A strong earthquake registered by the Icelandic Met Office (IMO) as M5.2 hit 4.9 km (3 miles) NE of the city of Grindavik at 10:25 UTC on March 12, 2020. The quake struck at a depth of 6.1 km (3.8 miles) and was felt in large areas of SW-Iceland.
More than 400 aftershocks followed through the rest of the day and into March 13, with magnitudes up to 3.4.
This is the largest earthquake detected on the Reykjanes peninsula since October 2013 when an earthquake of M5.2 occurred close to Reykjanestá.
It occurred in the northernmost part of the area associated with Mt. Thorbjorn land uplift.
"Although the land crisis actually ended in mid-February and earthquake activity decreased, there has nevertheless been enough tension in the area to cause this earthquake," said Kristín Jónsdóttir, group director of nature conservation at the Icelandic Meteorological Office.
"This was a tremendous tremor," said Hilmar Bragi Bárðarson, photographer for the local news website Víkurfréttir who was at home in Reykjanesbær when the large earthquake hit.
"I live on the fourth floor of a [five-story] apartment building, and the building swung, like you’d see in an American movie. It lasted a few seconds, but it felt like it would never end."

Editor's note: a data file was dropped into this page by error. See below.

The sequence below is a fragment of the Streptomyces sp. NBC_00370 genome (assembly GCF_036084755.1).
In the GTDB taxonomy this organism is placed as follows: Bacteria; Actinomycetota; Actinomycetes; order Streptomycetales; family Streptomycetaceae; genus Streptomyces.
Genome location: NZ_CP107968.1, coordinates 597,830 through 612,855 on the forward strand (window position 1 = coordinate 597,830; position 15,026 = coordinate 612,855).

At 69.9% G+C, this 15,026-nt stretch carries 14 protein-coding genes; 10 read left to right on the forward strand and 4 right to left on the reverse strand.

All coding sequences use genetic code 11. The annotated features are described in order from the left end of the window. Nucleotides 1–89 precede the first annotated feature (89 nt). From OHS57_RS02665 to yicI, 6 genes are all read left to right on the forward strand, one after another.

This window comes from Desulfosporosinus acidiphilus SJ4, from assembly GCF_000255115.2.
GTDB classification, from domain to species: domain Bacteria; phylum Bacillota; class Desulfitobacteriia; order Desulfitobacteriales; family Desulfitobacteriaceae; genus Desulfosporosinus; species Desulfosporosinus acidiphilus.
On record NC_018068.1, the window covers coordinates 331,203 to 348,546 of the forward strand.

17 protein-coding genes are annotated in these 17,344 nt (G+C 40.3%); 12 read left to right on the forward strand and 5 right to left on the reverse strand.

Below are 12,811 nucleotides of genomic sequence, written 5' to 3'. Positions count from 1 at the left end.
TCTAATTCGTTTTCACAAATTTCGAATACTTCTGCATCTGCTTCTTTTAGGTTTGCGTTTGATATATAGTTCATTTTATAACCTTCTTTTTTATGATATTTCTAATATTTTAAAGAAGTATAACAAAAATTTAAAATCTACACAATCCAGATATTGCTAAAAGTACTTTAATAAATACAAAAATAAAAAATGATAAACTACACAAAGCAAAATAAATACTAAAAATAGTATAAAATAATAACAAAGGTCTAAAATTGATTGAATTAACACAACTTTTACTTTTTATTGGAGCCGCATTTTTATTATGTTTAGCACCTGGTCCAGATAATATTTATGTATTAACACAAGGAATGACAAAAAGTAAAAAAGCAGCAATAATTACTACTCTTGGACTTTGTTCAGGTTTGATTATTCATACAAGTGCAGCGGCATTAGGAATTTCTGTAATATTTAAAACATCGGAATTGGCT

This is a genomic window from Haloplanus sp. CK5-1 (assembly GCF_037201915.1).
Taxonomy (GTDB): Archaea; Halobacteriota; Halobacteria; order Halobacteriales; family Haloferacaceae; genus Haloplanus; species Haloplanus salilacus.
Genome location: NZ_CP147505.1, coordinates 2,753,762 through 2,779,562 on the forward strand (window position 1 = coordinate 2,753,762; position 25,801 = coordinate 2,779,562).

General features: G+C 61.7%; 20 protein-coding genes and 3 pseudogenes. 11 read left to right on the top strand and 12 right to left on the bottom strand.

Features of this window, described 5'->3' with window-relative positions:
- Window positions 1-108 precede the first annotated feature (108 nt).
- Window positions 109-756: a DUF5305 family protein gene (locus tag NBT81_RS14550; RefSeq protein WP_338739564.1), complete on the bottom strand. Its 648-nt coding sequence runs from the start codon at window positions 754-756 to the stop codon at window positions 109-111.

Uplift at Mt. Thorbjorn volcano is no longer being observed, which is likely due to the halt of magma inflow, IMO stated.
However, the uncertainty phase that the Civil Protections declared is still in force.
The earthquake swarm northeast of Grindavík is still ongoing but the activity has decreased since yesterday evening, the IMO reported at 09:30 UTC today.
The city of Grindavik and MT. Thorbjorn, Iceland. Image credit: Copernicus EU/Sentinel-2 (acquired February 22, 2020). Edit: TW
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March 20, 2020
"We evaluated the earthquake on March 12 to be M5.2, but now we have reassessed its magnitude at M4.6," Kristín Jónsdóttir, head of the Natural Hazard Monitoring Group at the Icelandic Met Office, said March 19.
"It can be complicated to estimate the size of larger earthquakes, but now several of us have studied the event and this is the result. This is partly because of strong wave reflections in the crust in Reykjanes Peninsula that complicate the data processing.
Featured image: The city of Grindavik and MT. Thorbjorn, Iceland. Image credit: Copernicus EU/Sentinel-2 (acquired February 22, 2020). Edit: TW
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